2. Incision and dissection tips - Many textbooks draw the incision with the dorsal aspect meeting the plantar flap at 90 degrees. This is a good way to create dogears. Instead, taper the corners as shown in Figure 1. For those new in practice, leave as much length to the flaps as possible and remodel the extra length when ready to close. Remember, once that tissue is removed, you can’t put it back! I like to plan my dorsal incision to line up almost exactly with the dorsal location of the metatarsal osteotomies; this leads to a firm, not too tight or loose amputation stump that is well-padded and not floppy. Remember to never bevel the skin incisions – stay perpendicular to the skin to prevent devitalizing the incision. During the dissection, make efficient long strokes (rather than short sketches) to maintain one uniformly thick plantar flap that doesn’t have cuts in multiple layers. Small sketching motions lead to freely hanging pieces of tissue at risk for devitalization.


    Figure 1. Incisional appearance to decrease the risk of post-incision dogears.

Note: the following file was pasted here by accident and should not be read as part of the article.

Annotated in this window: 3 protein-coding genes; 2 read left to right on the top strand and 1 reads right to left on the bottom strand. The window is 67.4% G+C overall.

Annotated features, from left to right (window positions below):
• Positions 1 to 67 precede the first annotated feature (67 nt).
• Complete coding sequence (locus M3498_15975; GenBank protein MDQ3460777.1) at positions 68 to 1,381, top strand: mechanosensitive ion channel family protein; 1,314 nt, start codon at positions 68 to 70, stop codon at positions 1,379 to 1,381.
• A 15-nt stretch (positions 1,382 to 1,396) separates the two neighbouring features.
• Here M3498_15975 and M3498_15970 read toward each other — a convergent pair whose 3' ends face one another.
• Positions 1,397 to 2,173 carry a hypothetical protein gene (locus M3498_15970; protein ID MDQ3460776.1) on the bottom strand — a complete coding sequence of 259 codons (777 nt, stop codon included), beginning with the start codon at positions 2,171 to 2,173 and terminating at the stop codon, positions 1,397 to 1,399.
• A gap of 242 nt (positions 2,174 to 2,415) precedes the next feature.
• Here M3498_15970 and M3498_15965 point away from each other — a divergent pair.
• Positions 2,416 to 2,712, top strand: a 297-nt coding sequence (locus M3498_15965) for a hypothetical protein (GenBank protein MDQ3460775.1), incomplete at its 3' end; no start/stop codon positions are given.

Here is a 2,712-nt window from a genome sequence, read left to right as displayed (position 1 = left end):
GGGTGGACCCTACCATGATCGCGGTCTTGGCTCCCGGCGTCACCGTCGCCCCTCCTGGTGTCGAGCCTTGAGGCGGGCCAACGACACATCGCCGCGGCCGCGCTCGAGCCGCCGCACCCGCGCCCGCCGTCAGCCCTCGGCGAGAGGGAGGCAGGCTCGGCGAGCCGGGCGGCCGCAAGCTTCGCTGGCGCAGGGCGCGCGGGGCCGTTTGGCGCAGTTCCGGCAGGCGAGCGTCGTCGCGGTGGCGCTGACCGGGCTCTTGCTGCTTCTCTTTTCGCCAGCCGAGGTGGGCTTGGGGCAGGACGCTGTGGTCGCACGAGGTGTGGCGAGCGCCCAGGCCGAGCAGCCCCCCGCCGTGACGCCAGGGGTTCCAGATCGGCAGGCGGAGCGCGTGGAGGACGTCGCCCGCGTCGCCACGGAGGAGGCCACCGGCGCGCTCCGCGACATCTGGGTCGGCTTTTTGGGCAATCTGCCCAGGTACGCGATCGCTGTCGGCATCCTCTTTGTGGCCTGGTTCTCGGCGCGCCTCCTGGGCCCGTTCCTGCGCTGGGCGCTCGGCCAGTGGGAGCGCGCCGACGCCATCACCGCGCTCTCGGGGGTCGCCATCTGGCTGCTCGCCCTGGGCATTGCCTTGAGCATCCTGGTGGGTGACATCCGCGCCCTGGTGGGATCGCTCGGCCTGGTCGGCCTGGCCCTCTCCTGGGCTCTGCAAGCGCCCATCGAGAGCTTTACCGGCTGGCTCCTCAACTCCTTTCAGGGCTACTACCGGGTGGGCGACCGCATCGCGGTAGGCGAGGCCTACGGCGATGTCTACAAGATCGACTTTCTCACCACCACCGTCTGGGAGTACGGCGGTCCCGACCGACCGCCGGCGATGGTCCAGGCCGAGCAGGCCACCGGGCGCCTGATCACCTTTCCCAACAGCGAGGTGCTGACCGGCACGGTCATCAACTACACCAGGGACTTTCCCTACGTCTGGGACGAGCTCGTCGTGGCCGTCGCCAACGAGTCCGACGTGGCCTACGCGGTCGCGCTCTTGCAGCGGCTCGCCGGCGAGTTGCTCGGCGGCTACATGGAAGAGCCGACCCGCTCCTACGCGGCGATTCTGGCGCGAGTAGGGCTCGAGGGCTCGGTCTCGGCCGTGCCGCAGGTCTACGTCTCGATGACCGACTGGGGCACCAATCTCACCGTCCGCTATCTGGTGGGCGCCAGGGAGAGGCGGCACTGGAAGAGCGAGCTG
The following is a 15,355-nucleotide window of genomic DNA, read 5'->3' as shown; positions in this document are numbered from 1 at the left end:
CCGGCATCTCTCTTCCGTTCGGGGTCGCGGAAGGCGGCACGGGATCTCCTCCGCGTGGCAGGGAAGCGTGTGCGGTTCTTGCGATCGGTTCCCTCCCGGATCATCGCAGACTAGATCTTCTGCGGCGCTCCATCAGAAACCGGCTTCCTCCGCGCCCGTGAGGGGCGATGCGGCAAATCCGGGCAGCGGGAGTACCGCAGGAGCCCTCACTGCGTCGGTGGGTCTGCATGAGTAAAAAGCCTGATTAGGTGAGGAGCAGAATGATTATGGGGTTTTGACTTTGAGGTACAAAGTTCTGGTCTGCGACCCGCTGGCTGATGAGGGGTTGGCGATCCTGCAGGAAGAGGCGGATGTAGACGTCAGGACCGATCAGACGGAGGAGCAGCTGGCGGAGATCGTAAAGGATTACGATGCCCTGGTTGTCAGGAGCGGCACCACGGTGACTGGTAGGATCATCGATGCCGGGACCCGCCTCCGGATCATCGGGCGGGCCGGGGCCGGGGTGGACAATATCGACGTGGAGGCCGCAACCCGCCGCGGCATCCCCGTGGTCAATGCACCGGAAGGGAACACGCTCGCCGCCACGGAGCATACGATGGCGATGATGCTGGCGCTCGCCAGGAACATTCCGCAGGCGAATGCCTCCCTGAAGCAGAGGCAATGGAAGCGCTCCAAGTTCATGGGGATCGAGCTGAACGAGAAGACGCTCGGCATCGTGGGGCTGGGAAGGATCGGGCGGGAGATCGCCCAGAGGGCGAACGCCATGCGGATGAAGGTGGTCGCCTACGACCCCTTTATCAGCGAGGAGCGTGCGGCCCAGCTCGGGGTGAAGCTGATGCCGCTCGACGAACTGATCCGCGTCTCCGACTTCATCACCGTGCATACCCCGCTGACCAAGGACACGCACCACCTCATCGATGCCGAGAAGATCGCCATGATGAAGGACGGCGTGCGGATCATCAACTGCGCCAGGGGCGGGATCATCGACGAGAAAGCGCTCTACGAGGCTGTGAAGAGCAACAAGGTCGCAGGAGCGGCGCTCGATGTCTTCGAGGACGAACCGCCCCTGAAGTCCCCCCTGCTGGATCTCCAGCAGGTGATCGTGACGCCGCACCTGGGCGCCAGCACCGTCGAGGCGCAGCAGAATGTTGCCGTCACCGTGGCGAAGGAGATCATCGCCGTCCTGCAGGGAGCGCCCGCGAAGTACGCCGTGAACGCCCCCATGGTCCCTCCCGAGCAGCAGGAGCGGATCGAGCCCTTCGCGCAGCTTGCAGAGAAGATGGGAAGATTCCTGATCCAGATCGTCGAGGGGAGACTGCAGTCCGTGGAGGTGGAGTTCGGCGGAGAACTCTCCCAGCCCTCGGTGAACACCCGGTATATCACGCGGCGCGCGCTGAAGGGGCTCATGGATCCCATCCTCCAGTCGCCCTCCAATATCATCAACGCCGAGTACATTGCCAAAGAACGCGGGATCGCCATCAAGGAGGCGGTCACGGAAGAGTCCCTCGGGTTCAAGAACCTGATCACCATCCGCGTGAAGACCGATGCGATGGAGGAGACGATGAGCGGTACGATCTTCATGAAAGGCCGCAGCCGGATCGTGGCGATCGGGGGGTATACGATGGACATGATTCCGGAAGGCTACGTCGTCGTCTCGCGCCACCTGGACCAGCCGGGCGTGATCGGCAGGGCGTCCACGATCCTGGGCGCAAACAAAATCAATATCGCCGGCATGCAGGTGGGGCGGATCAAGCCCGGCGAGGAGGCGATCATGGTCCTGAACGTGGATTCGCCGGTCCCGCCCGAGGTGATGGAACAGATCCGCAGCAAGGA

3. Maintain as much residual foot length as possible - The best TMA has bone resection just proximal to the metatarsal heads. However, this is not always possible given the amount of bone and/or soft tissue involvement. If the amputation ends up proximal (near the metatarsal bases), then be ready for additional procedures to balance the foot, either during the index amputation (generally not what I like to do) or in a staged fashion later. I’m partial to a posterior tibial full tenotomy to remove residual adductus, a full tibialis anterior transfer (not split) to the lateral cuneiform or the cuboid (depending on how much eversion is desired), and sometimes a peroneal transfer to augment eversion (Figure 2). Here’s an extra tip: if it’s possible to preserve metatarsal length, but there is not enough soft tissue to full cover the amputation (such as if dorsal soft tissue has been lost), then don’t shorten the amputation. Instead leave it long with a wound that can be closed later using negative pressure and skin grafting or other wound healing methods.


    Figure 2. A well-balanced TMA after tibialis anterior transfer,
    posterior tibial tenotomy, and TAL.